Now is the time to act on liver fluke in sheep
Michael Conroy, Teagasc drystock advisor
Liver fluke is caused by a flat-like worm that requires a mud snail to develop. High rainfall and warm conditions are an optimum environment for mud snails. With the warm, wet weather we have had since August, there is likely to be a high incidence of liver fluke in sheep.
Liver fluke life cycle
The adult fluke in sheep produce eggs which are passed onto the pasture. In warm, wet conditions, these hatch out, pass through a mud snail to produce larvae which are then picked up off the grass by the sheep.
Once the fluke larvae are eaten by the sheep, they burrow from the intestine through the liver causing considerable damage and end up in the bile duct of the sheep as adult fluke.
After the fluke larvae are picked up from the pasture, they develop into three stages, namely: early immature fluke (weeks one-to-five); immature fluke (week six-to-11) and mature fluke.
12 weeks after the sheep pick up the fluke larvae from the pasture, the life-cycle is complete and the adult fluke start to pass eggs onto the pasture.
2 types of liver fluke diseases
Firstly, acute fluke occurs as a result of large numbers of immature fluke burrowing through the liver of the sheep and can lead to sudden death.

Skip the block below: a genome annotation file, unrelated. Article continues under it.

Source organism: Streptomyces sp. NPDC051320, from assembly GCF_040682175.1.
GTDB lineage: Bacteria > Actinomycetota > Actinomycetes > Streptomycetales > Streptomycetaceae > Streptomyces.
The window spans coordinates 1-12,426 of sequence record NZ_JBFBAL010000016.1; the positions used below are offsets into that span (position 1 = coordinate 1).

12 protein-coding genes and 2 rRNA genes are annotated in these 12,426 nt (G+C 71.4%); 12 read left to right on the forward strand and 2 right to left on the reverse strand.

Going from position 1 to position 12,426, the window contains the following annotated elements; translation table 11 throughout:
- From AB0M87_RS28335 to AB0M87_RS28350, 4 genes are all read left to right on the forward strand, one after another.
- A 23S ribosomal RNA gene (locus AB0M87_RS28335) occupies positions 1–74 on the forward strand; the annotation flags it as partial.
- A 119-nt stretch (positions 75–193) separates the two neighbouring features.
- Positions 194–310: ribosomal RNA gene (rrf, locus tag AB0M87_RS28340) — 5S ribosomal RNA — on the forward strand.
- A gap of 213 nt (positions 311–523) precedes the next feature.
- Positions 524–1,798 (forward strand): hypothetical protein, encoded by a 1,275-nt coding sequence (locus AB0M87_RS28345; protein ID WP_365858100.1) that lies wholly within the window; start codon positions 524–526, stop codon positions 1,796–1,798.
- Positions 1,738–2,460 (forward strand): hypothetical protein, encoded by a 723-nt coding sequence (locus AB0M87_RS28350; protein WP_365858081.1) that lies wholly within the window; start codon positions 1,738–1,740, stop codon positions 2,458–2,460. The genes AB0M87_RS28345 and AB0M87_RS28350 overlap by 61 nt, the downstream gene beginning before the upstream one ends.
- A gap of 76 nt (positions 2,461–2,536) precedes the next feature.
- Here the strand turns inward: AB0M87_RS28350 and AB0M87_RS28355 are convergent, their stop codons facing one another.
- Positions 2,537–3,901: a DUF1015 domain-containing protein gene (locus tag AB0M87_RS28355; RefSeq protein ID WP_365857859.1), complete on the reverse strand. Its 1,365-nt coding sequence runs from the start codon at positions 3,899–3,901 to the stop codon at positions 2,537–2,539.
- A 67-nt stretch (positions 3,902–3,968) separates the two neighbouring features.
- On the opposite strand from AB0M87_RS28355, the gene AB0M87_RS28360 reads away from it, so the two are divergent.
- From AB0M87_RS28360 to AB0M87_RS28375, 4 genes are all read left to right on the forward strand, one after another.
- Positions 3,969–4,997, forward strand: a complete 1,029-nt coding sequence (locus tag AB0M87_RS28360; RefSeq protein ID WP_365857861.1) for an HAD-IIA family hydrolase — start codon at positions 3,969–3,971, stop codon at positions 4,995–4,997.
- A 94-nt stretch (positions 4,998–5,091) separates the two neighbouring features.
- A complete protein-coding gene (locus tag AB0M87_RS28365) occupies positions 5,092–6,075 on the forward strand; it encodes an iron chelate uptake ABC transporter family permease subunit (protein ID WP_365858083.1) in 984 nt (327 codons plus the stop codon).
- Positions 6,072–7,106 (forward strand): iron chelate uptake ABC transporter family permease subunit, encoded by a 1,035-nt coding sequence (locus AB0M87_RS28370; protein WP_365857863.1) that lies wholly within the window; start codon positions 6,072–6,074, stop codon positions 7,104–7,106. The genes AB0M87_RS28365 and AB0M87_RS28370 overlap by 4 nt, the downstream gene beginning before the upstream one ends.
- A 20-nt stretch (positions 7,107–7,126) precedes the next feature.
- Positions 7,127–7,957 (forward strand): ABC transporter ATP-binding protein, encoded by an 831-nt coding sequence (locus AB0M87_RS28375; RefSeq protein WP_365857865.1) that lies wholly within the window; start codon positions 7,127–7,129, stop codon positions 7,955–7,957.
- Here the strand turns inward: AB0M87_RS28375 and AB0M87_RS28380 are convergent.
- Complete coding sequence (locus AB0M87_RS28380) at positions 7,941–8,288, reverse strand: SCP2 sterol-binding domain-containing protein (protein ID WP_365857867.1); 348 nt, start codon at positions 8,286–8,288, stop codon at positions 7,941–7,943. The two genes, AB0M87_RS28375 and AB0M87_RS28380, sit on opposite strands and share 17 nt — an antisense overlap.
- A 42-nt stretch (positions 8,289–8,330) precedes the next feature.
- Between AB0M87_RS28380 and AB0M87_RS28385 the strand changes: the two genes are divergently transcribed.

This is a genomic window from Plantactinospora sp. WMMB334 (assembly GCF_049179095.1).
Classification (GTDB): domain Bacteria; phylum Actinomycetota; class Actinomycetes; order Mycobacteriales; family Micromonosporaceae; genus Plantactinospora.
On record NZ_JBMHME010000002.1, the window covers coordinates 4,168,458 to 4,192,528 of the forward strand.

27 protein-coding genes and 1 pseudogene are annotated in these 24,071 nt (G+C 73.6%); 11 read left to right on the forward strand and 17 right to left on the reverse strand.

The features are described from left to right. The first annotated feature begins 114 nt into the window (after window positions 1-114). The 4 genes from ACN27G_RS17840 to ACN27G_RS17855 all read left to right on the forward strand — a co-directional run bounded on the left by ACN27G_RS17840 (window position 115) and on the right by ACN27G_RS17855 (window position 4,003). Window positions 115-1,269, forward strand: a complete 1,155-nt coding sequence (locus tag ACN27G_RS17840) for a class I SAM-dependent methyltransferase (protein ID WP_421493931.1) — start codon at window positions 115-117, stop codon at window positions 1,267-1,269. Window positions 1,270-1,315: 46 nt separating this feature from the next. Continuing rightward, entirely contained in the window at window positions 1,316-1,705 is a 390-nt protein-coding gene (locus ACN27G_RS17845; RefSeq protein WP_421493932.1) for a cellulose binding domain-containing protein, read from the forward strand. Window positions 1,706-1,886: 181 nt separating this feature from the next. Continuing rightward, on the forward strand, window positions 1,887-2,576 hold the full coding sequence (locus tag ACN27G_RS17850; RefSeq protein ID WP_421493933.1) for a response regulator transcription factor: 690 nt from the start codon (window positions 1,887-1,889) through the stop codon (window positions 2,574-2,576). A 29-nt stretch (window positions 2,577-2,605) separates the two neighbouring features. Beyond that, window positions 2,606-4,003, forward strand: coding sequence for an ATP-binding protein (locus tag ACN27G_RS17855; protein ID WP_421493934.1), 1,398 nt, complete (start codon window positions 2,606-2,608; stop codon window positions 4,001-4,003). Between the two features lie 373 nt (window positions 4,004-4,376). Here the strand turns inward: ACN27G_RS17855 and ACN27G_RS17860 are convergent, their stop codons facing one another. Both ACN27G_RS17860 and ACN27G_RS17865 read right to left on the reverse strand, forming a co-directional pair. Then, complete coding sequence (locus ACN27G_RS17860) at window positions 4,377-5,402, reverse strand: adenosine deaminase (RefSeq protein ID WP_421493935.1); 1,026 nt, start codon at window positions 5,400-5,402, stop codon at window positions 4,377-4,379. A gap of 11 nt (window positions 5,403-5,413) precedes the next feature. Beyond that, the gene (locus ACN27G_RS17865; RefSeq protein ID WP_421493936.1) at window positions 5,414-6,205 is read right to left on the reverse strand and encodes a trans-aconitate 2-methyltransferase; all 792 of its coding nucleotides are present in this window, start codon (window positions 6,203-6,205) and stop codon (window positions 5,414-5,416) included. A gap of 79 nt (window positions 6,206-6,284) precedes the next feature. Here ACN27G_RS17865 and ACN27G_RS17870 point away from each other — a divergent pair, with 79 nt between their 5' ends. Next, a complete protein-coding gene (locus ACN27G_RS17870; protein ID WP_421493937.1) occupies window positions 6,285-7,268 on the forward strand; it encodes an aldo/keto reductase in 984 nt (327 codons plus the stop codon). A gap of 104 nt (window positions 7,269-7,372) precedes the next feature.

And secondly, chronic fluke arises due to fluke sucking blood in the liver. Signs include: loss of condition; anaemia paleness around the eye; and swelling (bottle jaw) due to retained fluids. If not treated the animal will die.
There are products on the market that control immature and adult fluke and other products that only treat adult fluke.
From now until January, the greatest threat is from immature fluke and a product should be used that is effective against this form of fluke.
Farmers are confused when ewes die from fluke even though they have been treated. This is due to using a product that only controls adult fluke and the problem is immature fluke.
In other farm situations, there is resistance to some products which make them ineffective. Consult your vet to draw up an effective control programme on your farm.
Aim of treatment
In the autumn, aim to prevent immature fluke from developing following ingestion and prevent sudden death due to acute fluke.
In the winter, aim to kill adult and immature fluke and prevent liver damage and ill-thrift. In spring / early summer, aim to remove adult fluke and reduce summer infection of snails.
Fence off wet areas to reduce access to contaminated pasture. Get feedback on the level of contamination when slaughtering ewes/lambs.
And, get faecal counts done to establish the level of adult fluke contamination, but remember this will not establish the level of immature fluke which cause sudden death.